The European Central Bank is to have the primary role in shutting down eurozone banks it decides are too weak to survive.
That was confirmed with a compromise agreement between the European Parliament and EU member states on how the region’s banking union will work.
The deal limits the scope for a country’s finance ministers to block closures.
Michel Barnier, the European commissioner in charge of regulation, said it would allow more effective management of bank crises: “I’m absolutely convinced that this reform of the banking union is a revolution for the European banking sector and it’s probably the most significant reform for us, Europeans, since the creation of the euro.”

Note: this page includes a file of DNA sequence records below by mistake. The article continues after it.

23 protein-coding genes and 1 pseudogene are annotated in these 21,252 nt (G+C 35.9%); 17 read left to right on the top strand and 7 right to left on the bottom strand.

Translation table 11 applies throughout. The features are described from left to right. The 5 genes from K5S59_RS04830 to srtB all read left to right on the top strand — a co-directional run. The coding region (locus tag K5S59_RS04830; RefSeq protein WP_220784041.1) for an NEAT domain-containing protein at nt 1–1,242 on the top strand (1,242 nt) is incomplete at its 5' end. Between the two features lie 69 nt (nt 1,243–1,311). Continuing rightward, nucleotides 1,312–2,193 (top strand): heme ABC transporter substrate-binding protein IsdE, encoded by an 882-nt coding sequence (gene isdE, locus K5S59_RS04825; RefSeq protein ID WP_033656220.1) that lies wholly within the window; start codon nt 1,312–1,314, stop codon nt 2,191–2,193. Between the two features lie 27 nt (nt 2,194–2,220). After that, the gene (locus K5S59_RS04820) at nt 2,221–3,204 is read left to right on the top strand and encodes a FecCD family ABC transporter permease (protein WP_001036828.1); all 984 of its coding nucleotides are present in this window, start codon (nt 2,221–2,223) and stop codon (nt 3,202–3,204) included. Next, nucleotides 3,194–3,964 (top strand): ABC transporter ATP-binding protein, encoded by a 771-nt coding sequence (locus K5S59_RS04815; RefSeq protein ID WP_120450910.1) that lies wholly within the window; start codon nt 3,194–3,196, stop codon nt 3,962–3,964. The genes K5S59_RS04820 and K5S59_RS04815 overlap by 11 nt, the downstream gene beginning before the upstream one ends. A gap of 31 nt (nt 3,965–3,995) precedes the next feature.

The agreement establishes a common 55 billion euro fund to come from the banks to cover costs. It is to be built up over the next eight years. Critics say that is just not big enough.
Spain and France had hoped the banking union would spread the burden of problem banks across the entire eurozone: Germany – the region’s strongest economy – rejected that. Berlin did not want its taxpayers on the hook for deposits in other countries.
The banking union, and the clean-up of banks’ books that comes with it, is intended to restore confidence, but among depositers that will take a long time; and even the European Central Bank says it is too complex and inadequately funded.